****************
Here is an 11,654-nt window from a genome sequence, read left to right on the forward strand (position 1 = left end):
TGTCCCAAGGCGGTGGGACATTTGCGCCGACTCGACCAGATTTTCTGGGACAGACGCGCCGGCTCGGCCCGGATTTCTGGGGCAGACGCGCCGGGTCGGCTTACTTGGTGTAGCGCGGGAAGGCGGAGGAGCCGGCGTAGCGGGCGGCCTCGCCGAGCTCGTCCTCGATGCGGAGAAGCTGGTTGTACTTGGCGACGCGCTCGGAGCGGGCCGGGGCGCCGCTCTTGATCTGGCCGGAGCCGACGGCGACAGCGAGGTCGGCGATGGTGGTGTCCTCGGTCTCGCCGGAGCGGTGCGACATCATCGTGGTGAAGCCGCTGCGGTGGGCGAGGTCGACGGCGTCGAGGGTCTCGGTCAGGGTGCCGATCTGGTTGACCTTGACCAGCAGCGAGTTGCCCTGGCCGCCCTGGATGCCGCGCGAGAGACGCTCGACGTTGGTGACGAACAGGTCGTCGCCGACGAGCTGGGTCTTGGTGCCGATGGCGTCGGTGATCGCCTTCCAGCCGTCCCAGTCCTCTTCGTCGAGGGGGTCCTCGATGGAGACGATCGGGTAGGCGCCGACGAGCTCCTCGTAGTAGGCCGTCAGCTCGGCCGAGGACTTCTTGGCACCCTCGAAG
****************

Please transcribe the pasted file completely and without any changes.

Here is an 11,654-nt window from a genome sequence, read left to right on the forward strand (position 1 = left end):
TGTCCCAAGGCGGTGGGACATTTGCGCCGACTCGACCAGATTTTCTGGGACAGACGCGCCGGCTCGGCCCGGATTTCTGGGGCAGACGCGCCGGGTCGGCTTACTTGGTGTAGCGCGGGAAGGCGGAGGAGCCGGCGTAGCGGGCGGCCTCGCCGAGCTCGTCCTCGATGCGGAGAAGCTGGTTGTACTTGGCGACGCGCTCGGAGCGGGCCGGGGCGCCGCTCTTGATCTGGCCGGAGCCGACGGCGACAGCGAGGTCGGCGATGGTGGTGTCCTCGGTCTCGCCGGAGCGGTGCGACATCATCGTGGTGAAGCCGCTGCGGTGGGCGAGGTCGACGGCGTCGAGGGTCTCGGTCAGGGTGCCGATCTGGTTGACCTTGACCAGCAGCGAGTTGCCCTGGCCGCCCTGGATGCCGCGCGAGAGACGCTCGACGTTGGTGACGAACAGGTCGTCGCCGACGAGCTGGGTCTTGGTGCCGATGGCGTCGGTGATCGCCTTCCAGCCGTCCCAGTCCTCTTCGTCGAGGGGGTCCTCGATGGAGACGATCGGGTAGGCGCCGACGAGCTCCTCGTAGTAGGCCGTCAGCTCGGCCGAGGACTTCTTGGCACCCTCGAAG